P3 and the Northeast Corridor

The Infrastructure Investment and Jobs Act could result in a new push for transportation-focused P3s, with in the Northeast Corridor at the forefront, reports Gordon Feller

A little-noticed but important provision in this Act requires a value-for-money (VfM) analysis. This has often been a key part of the P3 development process. VfM is now required if a project is to receive federal funds for transportation projects above $750m financed through TIFIA (the Transportation Infrastructure Finance and Innovation Act) and Railroad Rehabilitation and Improvement and Financing Act (RRIFA).

VfM analyses involve a decision-making tree that maximizes the delivery of infrastructure within the limitations of any US state’s budget. This is taking into account revenue and expenses and indebtedness over the short-term, medium-term and long-term. The result should assure, in terms of cost and service, the greatest public benefit for the resources expended in light of all the available alternatives. 

Overall, the VfM process should reflect a lifecycle planning and infrastructure investment process that makes the most of federal, state and local investment capacity; takes advantage of user fees where applicable; and assures that the most cost-effective method of investment is utilized. A rigorous VfM analysis produces an appraisal of a project’s financing sources prior to an investment. It allows for an alternative investment route to be chosen, if it offers better value for money than traditional (public) investment methods.

For decades many US states, including New York and New Jersey, have faced infrastructure financing deficits. This has happened as federal and state support has declined and counties have become more dependent on local voter-approved sales tax for critical investments. Aggravating this situation, traditional public procurement processes have in many cases led to problematic liabilities for public entities and long delays in project launch and project completion, escalating total costs. This has occurred as large-scale overruns on major projects have escalated, due largely to procurement processes used that premise project awards using the historically preferred Design Bid Build (DBB) method of procurement. Using this method, the focus is on low bids (lowest cost). That would be fine, except that DBB contractually opens the door to renegotiations. DBB fails to account for a project’s total lifecycle costs - which, in the real world, means both operation and maintenance.

Inside the governments of the states of New York and New Jersey - and the City of NY - experts have found one answer to this problem. It’s one that’s long been available, but it has remained underutilized: tying the Design-Bid-Build (DBB) procurement method to a P3 model.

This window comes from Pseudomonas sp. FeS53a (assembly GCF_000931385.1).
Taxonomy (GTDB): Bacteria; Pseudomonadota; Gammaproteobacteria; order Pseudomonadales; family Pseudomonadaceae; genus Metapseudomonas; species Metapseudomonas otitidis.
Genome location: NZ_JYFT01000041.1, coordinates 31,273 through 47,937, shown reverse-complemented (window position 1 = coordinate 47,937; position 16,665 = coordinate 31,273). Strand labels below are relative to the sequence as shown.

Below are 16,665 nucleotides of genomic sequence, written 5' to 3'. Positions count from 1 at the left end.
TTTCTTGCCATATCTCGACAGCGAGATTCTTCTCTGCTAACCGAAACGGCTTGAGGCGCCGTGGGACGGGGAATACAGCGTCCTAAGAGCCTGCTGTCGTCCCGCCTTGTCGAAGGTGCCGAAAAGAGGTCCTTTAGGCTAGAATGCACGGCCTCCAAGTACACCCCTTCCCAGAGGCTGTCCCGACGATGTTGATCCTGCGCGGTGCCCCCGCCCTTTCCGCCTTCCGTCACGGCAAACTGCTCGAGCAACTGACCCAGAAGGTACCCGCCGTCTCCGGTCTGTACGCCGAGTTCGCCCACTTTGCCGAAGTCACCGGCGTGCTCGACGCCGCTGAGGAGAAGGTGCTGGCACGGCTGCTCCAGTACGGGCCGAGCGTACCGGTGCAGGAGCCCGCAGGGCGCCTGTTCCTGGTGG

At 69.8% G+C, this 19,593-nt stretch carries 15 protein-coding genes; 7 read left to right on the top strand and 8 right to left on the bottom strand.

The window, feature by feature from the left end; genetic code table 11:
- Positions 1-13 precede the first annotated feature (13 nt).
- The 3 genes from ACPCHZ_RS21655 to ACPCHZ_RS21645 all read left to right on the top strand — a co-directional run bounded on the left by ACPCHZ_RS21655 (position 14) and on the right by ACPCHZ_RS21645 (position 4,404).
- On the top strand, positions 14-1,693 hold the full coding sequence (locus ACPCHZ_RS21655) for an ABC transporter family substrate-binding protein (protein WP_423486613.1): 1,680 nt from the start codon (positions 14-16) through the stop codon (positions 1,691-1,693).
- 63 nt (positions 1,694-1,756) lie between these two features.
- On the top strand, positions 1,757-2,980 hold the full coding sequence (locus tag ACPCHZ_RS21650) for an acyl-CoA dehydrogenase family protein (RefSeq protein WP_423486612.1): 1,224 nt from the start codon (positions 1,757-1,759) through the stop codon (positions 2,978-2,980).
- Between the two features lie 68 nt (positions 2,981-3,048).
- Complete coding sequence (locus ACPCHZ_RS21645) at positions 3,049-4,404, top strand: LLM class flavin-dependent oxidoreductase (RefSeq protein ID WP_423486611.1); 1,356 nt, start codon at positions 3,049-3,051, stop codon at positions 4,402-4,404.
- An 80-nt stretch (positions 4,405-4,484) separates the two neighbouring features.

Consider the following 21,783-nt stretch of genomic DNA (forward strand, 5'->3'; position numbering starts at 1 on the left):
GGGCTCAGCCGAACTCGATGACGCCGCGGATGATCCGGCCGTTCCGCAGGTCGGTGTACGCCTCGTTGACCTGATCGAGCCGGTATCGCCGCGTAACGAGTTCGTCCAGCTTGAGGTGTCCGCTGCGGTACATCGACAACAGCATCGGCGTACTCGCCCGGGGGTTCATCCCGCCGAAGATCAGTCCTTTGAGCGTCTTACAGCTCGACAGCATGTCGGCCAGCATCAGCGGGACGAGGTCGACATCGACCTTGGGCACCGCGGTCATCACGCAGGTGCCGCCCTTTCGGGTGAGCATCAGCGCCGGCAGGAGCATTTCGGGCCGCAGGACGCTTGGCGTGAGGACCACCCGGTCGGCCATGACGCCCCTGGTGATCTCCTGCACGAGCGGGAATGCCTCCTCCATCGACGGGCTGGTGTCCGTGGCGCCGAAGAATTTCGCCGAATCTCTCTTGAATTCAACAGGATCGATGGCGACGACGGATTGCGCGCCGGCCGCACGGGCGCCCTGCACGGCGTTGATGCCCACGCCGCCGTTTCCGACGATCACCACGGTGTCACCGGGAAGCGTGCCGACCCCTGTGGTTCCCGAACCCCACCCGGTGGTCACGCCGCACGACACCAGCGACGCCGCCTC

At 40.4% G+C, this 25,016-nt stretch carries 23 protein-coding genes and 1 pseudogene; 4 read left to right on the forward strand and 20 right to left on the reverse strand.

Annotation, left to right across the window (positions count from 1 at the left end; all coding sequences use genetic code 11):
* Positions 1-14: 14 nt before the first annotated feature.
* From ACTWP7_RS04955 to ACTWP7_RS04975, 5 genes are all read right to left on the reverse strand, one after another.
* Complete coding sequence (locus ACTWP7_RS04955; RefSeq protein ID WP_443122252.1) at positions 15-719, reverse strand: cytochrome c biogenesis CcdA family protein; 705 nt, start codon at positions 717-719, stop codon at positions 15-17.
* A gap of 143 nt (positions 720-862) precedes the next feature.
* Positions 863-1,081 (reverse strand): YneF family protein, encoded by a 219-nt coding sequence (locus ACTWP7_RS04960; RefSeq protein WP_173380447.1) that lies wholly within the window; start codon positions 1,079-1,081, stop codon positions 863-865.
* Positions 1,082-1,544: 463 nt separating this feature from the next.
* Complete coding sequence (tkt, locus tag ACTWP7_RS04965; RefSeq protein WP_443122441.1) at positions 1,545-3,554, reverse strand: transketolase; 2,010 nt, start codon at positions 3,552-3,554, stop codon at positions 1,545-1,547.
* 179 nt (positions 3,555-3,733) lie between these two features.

The UK and Canada have pioneered this procurement method and it is common throughout the world. California law currently authorizes P3 projects by local or regional agencies in specific areas. The state has successfully developed a number of large construction projects using variations on the P3 formula. 

Examples include the Long Beach Courthouse, the Neuroscience Building at UCSF, and the campus buildout at UC Merced. There have only been a handful of transportation projects, the most recent in the Bay Area being the Presidio Parkway that links the Golden Gate Bridge with Lombard Street in San Francisco. In Southern California the Los Angeles Metropolitan Transportation Agency (MTA) has made extensive use of the model. The fact that transportation projects are not more common stems from their relative complexity but also from opposition by the union representing the State of California’s public employee engineers, which has resisted innovation in transportation finance and management.

Gateway to success

In the New York metropolitan region, the need to upgrade infrastructure investment is enormous. As the city and region continue to recover from Covid, they will need to expand, modernize and upgrade subway and bus service and redesign streets to accommodate e-commerce and increased biking. Two projects in particular have the potential to embrace P3 logic, and to transform New York for the coming century: the Gateway Project and congestion pricing.

On July 4, the Governors of the US states of New York and New Jersey announced an important agreement: to share costs for the construction of a new (and very expensive) Hudson River tunnel. This bi-state alignment marks an historic milestone in the saga of a large and controversial infrastructure project.

To understand Gateway, it’s important to first appreciate some of the realities surrounding the Northeast Corridor (NEC). This is an electrified railroad line in the Northeast megalopolis. Owned primarily by Amtrak, it runs from Boston through Providence, New Haven, New York City, Philadelphia, Wilmington, and Baltimore to Washington, DC. The NEC closely parallels Interstate 95 for most of its length, and is the busiest passenger rail line in the United States both by ridership and by service frequency as of 2013. The NEC carries more than 2,200 trains daily. Several companies continue to run smaller local freights over some select few sections of the NEC including CSX, Norfolk Southern, Conrail Shared Assets Operations (CSAO), Providence and Worcester, New York and Atlantic and Canadian Pacific.